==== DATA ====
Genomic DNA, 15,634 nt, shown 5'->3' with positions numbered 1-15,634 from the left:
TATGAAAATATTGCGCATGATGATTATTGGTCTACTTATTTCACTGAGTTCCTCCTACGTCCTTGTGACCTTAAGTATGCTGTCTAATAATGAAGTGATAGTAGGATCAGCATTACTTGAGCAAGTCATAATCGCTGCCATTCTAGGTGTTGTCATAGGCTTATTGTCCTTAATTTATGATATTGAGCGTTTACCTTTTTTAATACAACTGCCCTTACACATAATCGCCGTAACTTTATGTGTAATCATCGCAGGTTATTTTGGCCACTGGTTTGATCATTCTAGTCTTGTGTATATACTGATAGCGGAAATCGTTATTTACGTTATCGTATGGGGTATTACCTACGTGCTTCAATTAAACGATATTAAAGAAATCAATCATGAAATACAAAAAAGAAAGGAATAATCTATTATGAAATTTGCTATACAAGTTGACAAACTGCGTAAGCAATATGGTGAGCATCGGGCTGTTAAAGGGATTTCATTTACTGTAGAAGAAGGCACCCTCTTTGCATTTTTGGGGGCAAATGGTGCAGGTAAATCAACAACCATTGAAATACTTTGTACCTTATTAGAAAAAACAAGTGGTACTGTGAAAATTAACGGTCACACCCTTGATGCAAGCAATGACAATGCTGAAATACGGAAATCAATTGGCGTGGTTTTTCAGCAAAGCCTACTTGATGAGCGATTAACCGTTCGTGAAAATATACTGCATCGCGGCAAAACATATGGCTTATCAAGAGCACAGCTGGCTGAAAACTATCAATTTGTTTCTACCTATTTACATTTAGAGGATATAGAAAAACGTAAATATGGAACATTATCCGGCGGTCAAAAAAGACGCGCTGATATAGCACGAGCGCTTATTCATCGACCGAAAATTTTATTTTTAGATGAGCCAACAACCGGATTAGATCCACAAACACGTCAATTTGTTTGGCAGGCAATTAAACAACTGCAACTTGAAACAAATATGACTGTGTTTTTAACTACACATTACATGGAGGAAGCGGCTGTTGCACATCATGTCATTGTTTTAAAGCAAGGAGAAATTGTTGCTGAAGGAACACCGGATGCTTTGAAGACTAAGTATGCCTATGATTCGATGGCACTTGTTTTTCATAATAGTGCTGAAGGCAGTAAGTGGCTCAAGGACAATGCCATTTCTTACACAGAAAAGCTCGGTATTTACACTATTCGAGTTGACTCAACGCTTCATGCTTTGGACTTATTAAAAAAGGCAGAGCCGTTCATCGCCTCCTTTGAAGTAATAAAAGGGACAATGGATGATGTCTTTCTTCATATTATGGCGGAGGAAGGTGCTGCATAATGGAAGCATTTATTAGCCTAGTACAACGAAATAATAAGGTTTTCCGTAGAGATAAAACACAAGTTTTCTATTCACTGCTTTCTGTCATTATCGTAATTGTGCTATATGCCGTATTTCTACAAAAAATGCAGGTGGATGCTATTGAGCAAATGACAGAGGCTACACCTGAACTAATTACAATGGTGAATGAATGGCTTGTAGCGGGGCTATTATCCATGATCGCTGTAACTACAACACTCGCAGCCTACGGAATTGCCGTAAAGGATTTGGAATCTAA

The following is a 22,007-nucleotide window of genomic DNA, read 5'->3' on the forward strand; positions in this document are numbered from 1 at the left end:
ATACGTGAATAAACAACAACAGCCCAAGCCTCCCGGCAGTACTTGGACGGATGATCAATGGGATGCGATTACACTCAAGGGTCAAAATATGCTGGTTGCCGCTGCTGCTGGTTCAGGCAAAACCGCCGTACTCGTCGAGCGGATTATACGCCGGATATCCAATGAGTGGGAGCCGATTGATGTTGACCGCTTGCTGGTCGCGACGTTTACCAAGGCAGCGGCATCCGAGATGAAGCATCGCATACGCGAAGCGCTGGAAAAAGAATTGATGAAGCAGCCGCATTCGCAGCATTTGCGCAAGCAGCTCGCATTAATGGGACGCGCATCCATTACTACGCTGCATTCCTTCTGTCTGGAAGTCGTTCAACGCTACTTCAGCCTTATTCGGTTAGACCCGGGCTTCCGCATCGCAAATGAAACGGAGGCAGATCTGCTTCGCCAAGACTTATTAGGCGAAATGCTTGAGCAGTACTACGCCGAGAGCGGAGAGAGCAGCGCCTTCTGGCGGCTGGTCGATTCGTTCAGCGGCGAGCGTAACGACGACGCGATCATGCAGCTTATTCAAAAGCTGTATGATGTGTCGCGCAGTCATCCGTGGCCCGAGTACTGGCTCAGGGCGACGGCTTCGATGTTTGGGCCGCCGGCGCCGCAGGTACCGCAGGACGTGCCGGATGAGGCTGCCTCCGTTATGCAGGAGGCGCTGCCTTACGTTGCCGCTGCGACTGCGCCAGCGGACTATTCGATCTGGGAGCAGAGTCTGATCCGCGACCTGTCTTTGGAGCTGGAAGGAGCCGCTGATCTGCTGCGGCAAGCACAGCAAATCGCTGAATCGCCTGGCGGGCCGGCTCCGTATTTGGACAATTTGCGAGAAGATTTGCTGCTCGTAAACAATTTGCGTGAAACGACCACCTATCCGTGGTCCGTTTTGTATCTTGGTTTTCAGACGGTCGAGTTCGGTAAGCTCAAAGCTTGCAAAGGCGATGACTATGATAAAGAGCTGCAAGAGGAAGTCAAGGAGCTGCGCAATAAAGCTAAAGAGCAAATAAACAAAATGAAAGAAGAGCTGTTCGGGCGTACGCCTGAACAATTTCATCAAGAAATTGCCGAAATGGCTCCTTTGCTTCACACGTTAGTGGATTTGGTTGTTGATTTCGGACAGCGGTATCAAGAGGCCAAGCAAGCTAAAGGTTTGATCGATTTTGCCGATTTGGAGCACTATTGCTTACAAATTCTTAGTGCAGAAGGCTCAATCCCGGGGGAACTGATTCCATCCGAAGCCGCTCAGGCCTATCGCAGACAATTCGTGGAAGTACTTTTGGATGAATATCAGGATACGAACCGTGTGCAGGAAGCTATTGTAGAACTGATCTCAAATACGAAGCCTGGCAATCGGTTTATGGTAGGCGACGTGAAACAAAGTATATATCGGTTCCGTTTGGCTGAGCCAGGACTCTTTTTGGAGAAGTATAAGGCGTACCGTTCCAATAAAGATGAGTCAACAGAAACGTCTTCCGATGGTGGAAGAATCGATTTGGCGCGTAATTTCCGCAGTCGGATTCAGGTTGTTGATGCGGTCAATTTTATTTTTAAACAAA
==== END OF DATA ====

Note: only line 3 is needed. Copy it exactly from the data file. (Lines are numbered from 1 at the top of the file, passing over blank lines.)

The following is a 22,007-nucleotide window of genomic DNA, read 5'->3' on the forward strand; positions in this document are numbered from 1 at the left end: